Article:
So switch over to the only class in the template, AppDelegate.m, and take a look at the method that gets called when the app starts up:

- (BOOL)application:(UIApplication *)application didFinishLaunchingWithOptions:(NSDictionary *)launchOptions
    self.window = [[UIWindow alloc] initWithFrame:[[UIScreen mainScreen] bounds]];
    // Override point for customization after application launch.
    self.window.backgroundColor = [UIColor whiteColor];
    [self.window makeKeyAndVisible];
    return YES;

This programatically creates the main window for the app and makes it visible. And that’s it! About as “from scratch” as you can get.

Introducing GLKView

To get started with OpenGL ES 2.0, the first thing we need to do is add a subview to the window that does its drawing with OpenGL. If you’ve done OpenGL ES 2.0 programming before, you know that there was a ton of boilerplate code to get this working – things like creating a render buffer and frame buffer, etc.

But now it’s nice and easy with a new GLKit class called GLKView! Whenever you want to use OpenGL rendering inside a view, you simply add a GLKView (which is a normal subclass of UIView) and configure a few properties on it.

You can then set a class as the GLKView’s delegate, and it will call a method on that class when it needs to be drawn. In this method you can put in your OpenGL commands!

Let’s see how this works. First things first – you need to add a few frameworks to your project to use GLKit. Select your HelloGLKit project in the Project Navigator, select the HelloGLKit target, select Build Phases, Expand the Link Binary With Libraries section, and click the Plus button. From the drop-down list, select the following frameworks and click Add:

  • QuartzCore.framework
  • OpenGLES.framework
  • GLKit.framework

Adding frameworks for GLKit to your Xcode project

Switch to AppDelegate.h, and at the top of the file import the header file for GLKit as follows:

#import <GLKit/GLKit.h>

Next switch to AppDelegate.m, and modify the application:didFinishLaunchingWithOptions to add a GLKView as a subview of the main window:

- (BOOL)application:(UIApplication *)application didFinishLaunchingWithOptions:(NSDictionary *)launchOptions
    self.window = [[UIWindow alloc] initWithFrame:[[UIScreen mainScreen] bounds]];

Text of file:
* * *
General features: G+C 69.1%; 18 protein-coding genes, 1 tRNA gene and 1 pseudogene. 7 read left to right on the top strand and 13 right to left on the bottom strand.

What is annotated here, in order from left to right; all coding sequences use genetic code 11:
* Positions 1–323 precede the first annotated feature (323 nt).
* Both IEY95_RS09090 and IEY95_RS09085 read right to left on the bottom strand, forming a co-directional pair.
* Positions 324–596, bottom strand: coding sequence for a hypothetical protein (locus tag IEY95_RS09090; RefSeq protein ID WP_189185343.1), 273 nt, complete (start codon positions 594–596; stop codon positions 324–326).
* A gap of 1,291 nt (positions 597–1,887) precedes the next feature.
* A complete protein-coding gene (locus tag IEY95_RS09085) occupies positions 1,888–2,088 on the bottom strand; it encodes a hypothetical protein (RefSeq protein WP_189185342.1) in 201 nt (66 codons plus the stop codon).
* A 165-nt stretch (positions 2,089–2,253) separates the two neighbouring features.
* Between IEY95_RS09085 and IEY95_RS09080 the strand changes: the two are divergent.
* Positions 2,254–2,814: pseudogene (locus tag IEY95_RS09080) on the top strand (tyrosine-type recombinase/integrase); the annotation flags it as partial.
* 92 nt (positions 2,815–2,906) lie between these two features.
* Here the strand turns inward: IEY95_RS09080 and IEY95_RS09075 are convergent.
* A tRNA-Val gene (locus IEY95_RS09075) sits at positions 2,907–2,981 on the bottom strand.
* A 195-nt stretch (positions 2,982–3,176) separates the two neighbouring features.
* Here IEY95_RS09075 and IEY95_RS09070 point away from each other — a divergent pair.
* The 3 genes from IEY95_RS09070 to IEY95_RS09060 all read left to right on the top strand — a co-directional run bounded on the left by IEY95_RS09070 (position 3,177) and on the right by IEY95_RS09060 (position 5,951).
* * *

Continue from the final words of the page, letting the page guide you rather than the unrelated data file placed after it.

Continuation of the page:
EAGLContext * context = [[EAGLContext alloc] initWithAPI:kEAGLRenderingAPIOpenGLES2]; // 1
    GLKView *view = [[GLKView alloc] initWithFrame:[[UIScreen mainScreen] bounds]]; // 2
    view.context = context; // 3
    view.delegate = self; // 4
    [self.window addSubview:view]; // 5
    self.window.backgroundColor = [UIColor whiteColor];
    [self.window makeKeyAndVisible];
    return YES;

The lines marked with comments are the new lines – so let’s go over them one by one.

1. Create a OpenGL context. To do anything with OpenGL, you need to create a EAGLContext.

An EAGLContext manages all of the information iOS needs to draw with OpenGL. It’s similar to how you need a Core Graphics context to do anything with Core Graphics.

When you create a context, you specify what version of the API you want to use. Here, you specify that you want to use OpenGL ES 2.0. If it is not available (such as if the program were run on an iPhone 3G), the app would terminate.

2. Create a GLKView. This creates a new instance of a GLKView, and makes it as large as the entire window.

3. Set the GLKView’s context. When you create a GLKView, you need to tell it the OpenGL context to use, so we specify the one we already created.

4. Set the GLKView’s delegate. This sets the current class (AppDelegate) as the GLKView’s delegate. This means whenever the view needs to be redrawn, it will call a method named glkView:drawInRect on whatever class you specify here. We will implement this inside the App Delegate shortly to contain some basic OpenGL commands to paint the screen red.

5. Add the GLKView as a subview. This line adds the GLKView as a subview of the main window.

Since we marked the App Delegate as GLKView’d delegate, we need to mark it as implementing the GLKViewDelegate protocol. So switch to AppDelegate.h and modify the @interface line as follows:

@interface AppDelegate : UIResponder <UIApplicationDelegate, GLKViewDelegate>

One step left! Switch back to AppDelegate.m, add the following code right before the @end:

#pragma mark - GLKViewDelegate

- (void)glkView:(GLKView *)view drawInRect:(CGRect)rect {
    glClearColor(1.0, 0.0, 0.0, 1.0);

The first line calls glClearColor to specify the RGB and alpha (transparency) values to use when clearing the screen. We set it to red here.

The second line calls glClear to actually perform the clearing. Remember that there can be different types of buffers, such as the render/color buffer we’re displaying, and others we’re not using yet such as depth or stencil buffers. Here we use the GL_COLOR_BUFFER_BIT to specify what exactly to clear – in this case, the current render/color buffer.

That’s it! Compile and run, and with just 7 lines of code we have OpenGL rendering to the screen!

Hello, GLKit!

Those of you who are completely new to OpenGL might not be very impressed, but those of you who have done this before will be very happy with the convenience here :]